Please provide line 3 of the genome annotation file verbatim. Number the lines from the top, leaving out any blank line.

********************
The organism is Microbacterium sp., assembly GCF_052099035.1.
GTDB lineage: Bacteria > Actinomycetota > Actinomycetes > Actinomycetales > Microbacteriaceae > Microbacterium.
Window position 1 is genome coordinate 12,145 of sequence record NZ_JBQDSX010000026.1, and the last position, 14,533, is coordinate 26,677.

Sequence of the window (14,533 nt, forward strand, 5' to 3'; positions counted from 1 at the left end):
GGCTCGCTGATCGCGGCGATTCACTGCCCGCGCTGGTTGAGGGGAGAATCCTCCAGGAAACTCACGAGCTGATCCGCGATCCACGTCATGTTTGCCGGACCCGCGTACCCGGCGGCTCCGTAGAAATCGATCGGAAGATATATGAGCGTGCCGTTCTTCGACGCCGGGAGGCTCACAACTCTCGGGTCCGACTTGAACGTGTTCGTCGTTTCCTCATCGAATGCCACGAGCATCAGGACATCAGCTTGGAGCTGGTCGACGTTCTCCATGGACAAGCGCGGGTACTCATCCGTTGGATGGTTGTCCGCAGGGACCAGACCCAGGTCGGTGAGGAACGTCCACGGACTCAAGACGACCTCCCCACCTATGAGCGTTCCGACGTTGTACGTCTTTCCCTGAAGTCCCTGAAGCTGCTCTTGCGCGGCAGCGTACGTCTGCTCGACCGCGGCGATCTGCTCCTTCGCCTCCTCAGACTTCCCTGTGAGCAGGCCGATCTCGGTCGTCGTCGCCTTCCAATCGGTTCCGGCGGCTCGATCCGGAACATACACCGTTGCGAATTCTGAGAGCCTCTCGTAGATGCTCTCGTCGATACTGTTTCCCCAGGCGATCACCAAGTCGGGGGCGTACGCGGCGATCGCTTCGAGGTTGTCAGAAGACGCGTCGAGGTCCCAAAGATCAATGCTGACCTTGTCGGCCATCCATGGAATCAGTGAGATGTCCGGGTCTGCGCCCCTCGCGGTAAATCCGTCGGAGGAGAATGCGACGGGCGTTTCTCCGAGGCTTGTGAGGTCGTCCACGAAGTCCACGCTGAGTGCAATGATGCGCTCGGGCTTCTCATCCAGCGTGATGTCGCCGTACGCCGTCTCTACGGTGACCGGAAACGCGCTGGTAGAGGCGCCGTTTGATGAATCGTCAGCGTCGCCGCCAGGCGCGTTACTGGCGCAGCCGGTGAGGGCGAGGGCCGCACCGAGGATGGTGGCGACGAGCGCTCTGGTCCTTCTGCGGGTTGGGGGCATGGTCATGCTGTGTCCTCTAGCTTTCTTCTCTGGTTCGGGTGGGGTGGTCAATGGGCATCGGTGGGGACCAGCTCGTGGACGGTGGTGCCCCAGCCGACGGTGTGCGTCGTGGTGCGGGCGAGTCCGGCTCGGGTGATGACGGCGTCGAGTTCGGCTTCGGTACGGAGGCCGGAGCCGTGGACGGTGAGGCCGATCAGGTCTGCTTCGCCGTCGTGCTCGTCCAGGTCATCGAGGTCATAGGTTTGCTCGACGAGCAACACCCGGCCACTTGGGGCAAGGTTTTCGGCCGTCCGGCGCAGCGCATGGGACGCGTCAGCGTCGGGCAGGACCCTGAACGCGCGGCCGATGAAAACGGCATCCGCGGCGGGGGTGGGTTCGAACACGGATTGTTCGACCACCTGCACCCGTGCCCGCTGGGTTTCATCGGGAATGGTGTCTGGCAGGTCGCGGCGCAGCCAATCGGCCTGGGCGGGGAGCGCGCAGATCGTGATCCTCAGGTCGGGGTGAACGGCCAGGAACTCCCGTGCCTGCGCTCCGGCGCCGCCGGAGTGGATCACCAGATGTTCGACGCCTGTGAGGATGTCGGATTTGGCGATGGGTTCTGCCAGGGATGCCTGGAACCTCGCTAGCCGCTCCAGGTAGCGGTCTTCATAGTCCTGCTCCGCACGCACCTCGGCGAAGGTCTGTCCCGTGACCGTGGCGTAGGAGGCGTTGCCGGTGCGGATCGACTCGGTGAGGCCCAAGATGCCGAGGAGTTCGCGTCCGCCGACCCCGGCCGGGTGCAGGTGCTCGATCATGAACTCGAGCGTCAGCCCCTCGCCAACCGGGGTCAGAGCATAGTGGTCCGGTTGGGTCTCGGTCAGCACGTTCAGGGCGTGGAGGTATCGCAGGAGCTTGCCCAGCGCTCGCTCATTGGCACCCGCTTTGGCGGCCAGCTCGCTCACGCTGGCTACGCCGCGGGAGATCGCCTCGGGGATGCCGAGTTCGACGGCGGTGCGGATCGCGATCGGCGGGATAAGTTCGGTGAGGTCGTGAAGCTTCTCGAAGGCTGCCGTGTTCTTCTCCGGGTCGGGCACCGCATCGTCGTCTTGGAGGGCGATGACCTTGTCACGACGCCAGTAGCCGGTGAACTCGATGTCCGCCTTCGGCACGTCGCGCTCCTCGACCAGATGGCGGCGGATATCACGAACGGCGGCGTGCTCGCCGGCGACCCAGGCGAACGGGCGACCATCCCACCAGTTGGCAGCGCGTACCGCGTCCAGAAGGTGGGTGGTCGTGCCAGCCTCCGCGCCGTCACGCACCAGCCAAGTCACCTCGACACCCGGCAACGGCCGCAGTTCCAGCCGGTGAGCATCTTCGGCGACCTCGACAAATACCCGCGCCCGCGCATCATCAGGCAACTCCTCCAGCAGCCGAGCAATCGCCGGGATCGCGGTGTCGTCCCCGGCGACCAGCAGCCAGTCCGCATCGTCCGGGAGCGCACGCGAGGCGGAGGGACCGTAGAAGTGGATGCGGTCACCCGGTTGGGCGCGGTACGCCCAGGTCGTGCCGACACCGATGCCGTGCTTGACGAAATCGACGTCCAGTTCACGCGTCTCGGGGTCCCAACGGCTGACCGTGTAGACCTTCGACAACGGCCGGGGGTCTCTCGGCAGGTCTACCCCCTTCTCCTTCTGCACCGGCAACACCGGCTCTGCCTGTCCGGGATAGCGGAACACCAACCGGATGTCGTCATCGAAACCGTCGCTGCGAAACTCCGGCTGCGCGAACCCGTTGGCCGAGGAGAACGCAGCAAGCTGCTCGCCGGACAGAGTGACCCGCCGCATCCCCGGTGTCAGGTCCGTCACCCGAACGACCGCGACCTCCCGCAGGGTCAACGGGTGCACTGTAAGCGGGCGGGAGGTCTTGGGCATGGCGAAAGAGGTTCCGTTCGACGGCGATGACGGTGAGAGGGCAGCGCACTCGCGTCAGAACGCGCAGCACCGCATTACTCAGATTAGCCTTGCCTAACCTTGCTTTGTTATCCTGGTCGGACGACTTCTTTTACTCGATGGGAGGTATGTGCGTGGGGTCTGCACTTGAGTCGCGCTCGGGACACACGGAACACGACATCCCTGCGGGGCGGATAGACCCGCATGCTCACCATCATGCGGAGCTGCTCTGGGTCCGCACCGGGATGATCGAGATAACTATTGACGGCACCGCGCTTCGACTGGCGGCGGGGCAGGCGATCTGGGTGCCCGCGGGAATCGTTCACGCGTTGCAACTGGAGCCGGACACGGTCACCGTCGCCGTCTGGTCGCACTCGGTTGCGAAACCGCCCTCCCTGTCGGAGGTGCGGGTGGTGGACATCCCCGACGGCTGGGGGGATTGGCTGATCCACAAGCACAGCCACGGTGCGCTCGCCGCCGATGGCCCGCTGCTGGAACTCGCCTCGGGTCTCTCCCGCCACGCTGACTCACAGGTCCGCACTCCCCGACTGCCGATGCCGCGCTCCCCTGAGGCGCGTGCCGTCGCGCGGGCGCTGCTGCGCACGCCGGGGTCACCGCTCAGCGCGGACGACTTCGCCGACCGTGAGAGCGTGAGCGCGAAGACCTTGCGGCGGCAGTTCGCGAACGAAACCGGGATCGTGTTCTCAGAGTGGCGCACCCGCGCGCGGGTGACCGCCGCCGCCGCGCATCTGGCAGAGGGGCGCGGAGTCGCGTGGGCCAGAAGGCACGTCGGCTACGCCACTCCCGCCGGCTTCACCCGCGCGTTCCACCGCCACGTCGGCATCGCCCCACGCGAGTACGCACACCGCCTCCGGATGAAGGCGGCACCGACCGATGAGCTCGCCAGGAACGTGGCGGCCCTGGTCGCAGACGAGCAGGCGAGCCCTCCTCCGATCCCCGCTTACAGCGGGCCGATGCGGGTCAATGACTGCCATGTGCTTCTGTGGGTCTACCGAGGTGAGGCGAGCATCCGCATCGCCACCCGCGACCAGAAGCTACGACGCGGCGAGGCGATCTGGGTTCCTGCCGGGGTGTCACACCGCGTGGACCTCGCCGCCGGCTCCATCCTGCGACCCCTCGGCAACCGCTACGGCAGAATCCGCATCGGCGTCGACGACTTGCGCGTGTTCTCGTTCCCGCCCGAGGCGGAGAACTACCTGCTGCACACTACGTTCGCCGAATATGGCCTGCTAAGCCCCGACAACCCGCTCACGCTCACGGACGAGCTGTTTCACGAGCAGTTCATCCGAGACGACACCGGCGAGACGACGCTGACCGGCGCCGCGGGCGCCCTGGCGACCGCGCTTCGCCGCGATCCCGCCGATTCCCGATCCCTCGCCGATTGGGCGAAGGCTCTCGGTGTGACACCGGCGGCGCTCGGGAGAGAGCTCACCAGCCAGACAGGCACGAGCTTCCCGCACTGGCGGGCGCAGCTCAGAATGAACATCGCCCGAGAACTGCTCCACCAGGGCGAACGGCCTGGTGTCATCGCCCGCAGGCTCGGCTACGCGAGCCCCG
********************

Window position 1 is genome coordinate 12,145 of sequence record NZ_JBQDSX010000026.1, and the last position, 14,533, is coordinate 26,677.